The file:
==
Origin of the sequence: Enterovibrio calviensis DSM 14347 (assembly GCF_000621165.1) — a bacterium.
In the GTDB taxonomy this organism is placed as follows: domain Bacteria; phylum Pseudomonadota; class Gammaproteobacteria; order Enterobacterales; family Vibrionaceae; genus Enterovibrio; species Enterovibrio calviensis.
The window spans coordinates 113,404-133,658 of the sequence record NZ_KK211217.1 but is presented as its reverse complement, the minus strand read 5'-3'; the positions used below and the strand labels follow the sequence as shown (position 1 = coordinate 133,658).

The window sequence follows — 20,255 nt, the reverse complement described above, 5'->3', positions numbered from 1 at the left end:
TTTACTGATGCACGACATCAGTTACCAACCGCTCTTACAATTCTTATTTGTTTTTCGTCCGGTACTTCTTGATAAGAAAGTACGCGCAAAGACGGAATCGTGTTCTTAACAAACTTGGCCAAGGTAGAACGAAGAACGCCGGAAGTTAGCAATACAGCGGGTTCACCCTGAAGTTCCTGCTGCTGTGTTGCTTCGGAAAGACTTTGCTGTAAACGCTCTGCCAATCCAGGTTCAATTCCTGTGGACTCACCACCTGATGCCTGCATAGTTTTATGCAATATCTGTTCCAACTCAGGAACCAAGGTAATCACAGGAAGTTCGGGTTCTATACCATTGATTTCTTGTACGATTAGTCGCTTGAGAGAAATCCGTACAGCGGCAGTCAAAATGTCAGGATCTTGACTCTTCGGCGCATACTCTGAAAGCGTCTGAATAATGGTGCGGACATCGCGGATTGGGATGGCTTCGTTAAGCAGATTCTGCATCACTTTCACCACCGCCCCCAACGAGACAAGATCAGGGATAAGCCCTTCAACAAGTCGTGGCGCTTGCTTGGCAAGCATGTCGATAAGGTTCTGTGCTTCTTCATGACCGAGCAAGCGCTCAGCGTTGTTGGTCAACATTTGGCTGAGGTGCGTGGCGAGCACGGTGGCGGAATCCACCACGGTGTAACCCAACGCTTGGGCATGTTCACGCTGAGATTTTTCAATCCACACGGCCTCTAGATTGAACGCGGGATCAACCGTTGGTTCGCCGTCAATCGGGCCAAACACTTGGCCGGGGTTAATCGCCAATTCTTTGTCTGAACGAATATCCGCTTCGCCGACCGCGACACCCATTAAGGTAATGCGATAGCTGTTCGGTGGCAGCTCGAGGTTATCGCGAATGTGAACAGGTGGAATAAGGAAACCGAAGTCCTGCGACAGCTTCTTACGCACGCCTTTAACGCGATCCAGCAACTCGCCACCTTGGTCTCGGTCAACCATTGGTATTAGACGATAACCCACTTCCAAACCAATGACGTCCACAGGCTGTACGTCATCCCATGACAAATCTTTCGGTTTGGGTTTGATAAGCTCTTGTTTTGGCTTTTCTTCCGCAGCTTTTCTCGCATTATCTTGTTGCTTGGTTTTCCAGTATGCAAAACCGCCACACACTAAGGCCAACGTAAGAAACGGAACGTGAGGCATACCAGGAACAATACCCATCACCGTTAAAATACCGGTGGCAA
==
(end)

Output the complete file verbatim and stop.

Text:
Origin of the sequence: Enterovibrio calviensis DSM 14347 (assembly GCF_000621165.1) — a bacterium.
In the GTDB taxonomy this organism is placed as follows: domain Bacteria; phylum Pseudomonadota; class Gammaproteobacteria; order Enterobacterales; family Vibrionaceae; genus Enterovibrio; species Enterovibrio calviensis.
The window spans coordinates 113,404-133,658 of the sequence record NZ_KK211217.1 but is presented as its reverse complement, the minus strand read 5'-3'; the positions used below and the strand labels follow the sequence as shown (position 1 = coordinate 133,658).

The window sequence follows — 20,255 nt, the reverse complement described above, 5'->3', positions numbered from 1 at the left end:
TTTACTGATGCACGACATCAGTTACCAACCGCTCTTACAATTCTTATTTGTTTTTCGTCCGGTACTTCTTGATAAGAAAGTACGCGCAAAGACGGAATCGTGTTCTTAACAAACTTGGCCAAGGTAGAACGAAGAACGCCGGAAGTTAGCAATACAGCGGGTTCACCCTGAAGTTCCTGCTGCTGTGTTGCTTCGGAAAGACTTTGCTGTAAACGCTCTGCCAATCCAGGTTCAATTCCTGTGGACTCACCACCTGATGCCTGCATAGTTTTATGCAATATCTGTTCCAACTCAGGAACCAAGGTAATCACAGGAAGTTCGGGTTCTATACCATTGATTTCTTGTACGATTAGTCGCTTGAGAGAAATCCGTACAGCGGCAGTCAAAATGTCAGGATCTTGACTCTTCGGCGCATACTCTGAAAGCGTCTGAATAATGGTGCGGACATCGCGGATTGGGATGGCTTCGTTAAGCAGATTCTGCATCACTTTCACCACCGCCCCCAACGAGACAAGATCAGGGATAAGCCCTTCAACAAGTCGTGGCGCTTGCTTGGCAAGCATGTCGATAAGGTTCTGTGCTTCTTCATGACCGAGCAAGCGCTCAGCGTTGTTGGTCAACATTTGGCTGAGGTGCGTGGCGAGCACGGTGGCGGAATCCACCACGGTGTAACCCAACGCTTGGGCATGTTCACGCTGAGATTTTTCAATCCACACGGCCTCTAGATTGAACGCGGGATCAACCGTTGGTTCGCCGTCAATCGGGCCAAACACTTGGCCGGGGTTAATCGCCAATTCTTTGTCTGAACGAATATCCGCTTCGCCGACCGCGACACCCATTAAGGTAATGCGATAGCTGTTCGGTGGCAGCTCGAGGTTATCGCGAATGTGAACAGGTGGAATAAGGAAACCGAAGTCCTGCGACAGCTTCTTACGCACGCCTTTAACGCGATCCAGCAACTCGCCACCTTGGTCTCGGTCAACCATTGGTATTAGACGATAACCCACTTCCAAACCAATGACGTCCACAGGCTGTACGTCATCCCATGACAAATCTTTCGGTTTGGGTTTGATAAGCTCTTGTTTTGGCTTTTCTTCCGCAGCTTTTCTCGCATTATCTTGTTGCTTGGTTTTCCAGTATGCAAAACCGCCACACACTAAGGCCAACGTAAGAAACGGAACGTGAGGCATACCAGGAACAATACCCATCACCGTTAAAATACCGGTGGCAA